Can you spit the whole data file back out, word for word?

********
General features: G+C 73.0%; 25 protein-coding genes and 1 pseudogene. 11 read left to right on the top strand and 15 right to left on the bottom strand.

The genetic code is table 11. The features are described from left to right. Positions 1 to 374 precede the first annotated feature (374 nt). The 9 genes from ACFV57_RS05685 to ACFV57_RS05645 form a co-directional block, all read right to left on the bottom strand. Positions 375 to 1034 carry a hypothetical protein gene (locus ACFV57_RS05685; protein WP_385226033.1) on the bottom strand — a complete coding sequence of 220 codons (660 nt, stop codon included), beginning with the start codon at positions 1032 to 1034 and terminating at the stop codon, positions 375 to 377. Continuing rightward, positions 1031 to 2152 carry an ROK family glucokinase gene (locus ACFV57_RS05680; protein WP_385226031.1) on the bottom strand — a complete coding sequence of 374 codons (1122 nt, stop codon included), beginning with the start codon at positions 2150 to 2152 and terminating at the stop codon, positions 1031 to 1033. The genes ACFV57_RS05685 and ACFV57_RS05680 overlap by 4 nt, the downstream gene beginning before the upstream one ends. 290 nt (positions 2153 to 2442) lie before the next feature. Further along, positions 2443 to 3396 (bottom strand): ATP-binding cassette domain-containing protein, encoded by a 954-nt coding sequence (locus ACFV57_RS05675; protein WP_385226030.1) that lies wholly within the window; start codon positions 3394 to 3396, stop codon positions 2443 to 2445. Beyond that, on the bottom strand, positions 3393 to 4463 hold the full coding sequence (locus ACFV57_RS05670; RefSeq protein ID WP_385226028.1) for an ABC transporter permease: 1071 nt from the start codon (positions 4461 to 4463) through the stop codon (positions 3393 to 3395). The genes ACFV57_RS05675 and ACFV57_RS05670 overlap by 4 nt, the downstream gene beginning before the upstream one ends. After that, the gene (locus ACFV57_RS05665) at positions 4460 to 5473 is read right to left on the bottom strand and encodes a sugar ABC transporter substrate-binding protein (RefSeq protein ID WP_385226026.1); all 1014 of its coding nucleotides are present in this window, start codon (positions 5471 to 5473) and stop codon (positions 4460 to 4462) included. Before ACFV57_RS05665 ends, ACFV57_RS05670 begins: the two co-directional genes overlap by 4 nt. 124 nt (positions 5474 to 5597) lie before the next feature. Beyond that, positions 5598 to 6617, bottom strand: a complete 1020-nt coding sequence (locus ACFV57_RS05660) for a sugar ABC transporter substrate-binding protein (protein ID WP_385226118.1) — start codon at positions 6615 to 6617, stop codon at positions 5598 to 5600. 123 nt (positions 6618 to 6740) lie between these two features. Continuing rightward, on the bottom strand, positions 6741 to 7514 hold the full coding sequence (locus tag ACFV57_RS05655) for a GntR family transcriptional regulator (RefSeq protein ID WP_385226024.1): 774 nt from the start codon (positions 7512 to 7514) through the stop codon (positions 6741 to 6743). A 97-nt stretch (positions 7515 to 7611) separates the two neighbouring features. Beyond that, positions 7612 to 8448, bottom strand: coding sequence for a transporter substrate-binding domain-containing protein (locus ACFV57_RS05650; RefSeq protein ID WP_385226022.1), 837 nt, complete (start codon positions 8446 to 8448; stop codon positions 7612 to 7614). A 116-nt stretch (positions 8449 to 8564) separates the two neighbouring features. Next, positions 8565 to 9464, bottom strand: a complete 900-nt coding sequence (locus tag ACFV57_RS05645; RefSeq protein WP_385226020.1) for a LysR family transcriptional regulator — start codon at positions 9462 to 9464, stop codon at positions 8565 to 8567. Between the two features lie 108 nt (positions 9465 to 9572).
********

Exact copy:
General features: G+C 73.0%; 25 protein-coding genes and 1 pseudogene. 11 read left to right on the top strand and 15 right to left on the bottom strand.

The genetic code is table 11. The features are described from left to right. Positions 1 to 374 precede the first annotated feature (374 nt). The 9 genes from ACFV57_RS05685 to ACFV57_RS05645 form a co-directional block, all read right to left on the bottom strand. Positions 375 to 1034 carry a hypothetical protein gene (locus ACFV57_RS05685; protein WP_385226033.1) on the bottom strand — a complete coding sequence of 220 codons (660 nt, stop codon included), beginning with the start codon at positions 1032 to 1034 and terminating at the stop codon, positions 375 to 377. Continuing rightward, positions 1031 to 2152 carry an ROK family glucokinase gene (locus ACFV57_RS05680; protein WP_385226031.1) on the bottom strand — a complete coding sequence of 374 codons (1122 nt, stop codon included), beginning with the start codon at positions 2150 to 2152 and terminating at the stop codon, positions 1031 to 1033. The genes ACFV57_RS05685 and ACFV57_RS05680 overlap by 4 nt, the downstream gene beginning before the upstream one ends. 290 nt (positions 2153 to 2442) lie before the next feature. Further along, positions 2443 to 3396 (bottom strand): ATP-binding cassette domain-containing protein, encoded by a 954-nt coding sequence (locus ACFV57_RS05675; protein WP_385226030.1) that lies wholly within the window; start codon positions 3394 to 3396, stop codon positions 2443 to 2445. Beyond that, on the bottom strand, positions 3393 to 4463 hold the full coding sequence (locus ACFV57_RS05670; RefSeq protein ID WP_385226028.1) for an ABC transporter permease: 1071 nt from the start codon (positions 4461 to 4463) through the stop codon (positions 3393 to 3395). The genes ACFV57_RS05675 and ACFV57_RS05670 overlap by 4 nt, the downstream gene beginning before the upstream one ends. After that, the gene (locus ACFV57_RS05665) at positions 4460 to 5473 is read right to left on the bottom strand and encodes a sugar ABC transporter substrate-binding protein (RefSeq protein ID WP_385226026.1); all 1014 of its coding nucleotides are present in this window, start codon (positions 5471 to 5473) and stop codon (positions 4460 to 4462) included. Before ACFV57_RS05665 ends, ACFV57_RS05670 begins: the two co-directional genes overlap by 4 nt. 124 nt (positions 5474 to 5597) lie before the next feature. Beyond that, positions 5598 to 6617, bottom strand: a complete 1020-nt coding sequence (locus ACFV57_RS05660) for a sugar ABC transporter substrate-binding protein (protein ID WP_385226118.1) — start codon at positions 6615 to 6617, stop codon at positions 5598 to 5600. 123 nt (positions 6618 to 6740) lie between these two features. Continuing rightward, on the bottom strand, positions 6741 to 7514 hold the full coding sequence (locus tag ACFV57_RS05655) for a GntR family transcriptional regulator (RefSeq protein ID WP_385226024.1): 774 nt from the start codon (positions 7512 to 7514) through the stop codon (positions 6741 to 6743). A 97-nt stretch (positions 7515 to 7611) separates the two neighbouring features. Beyond that, positions 7612 to 8448, bottom strand: coding sequence for a transporter substrate-binding domain-containing protein (locus ACFV57_RS05650; RefSeq protein ID WP_385226022.1), 837 nt, complete (start codon positions 8446 to 8448; stop codon positions 7612 to 7614). A 116-nt stretch (positions 8449 to 8564) separates the two neighbouring features. Next, positions 8565 to 9464, bottom strand: a complete 900-nt coding sequence (locus tag ACFV57_RS05645; RefSeq protein WP_385226020.1) for a LysR family transcriptional regulator — start codon at positions 9462 to 9464, stop codon at positions 8565 to 8567. Between the two features lie 108 nt (positions 9465 to 9572).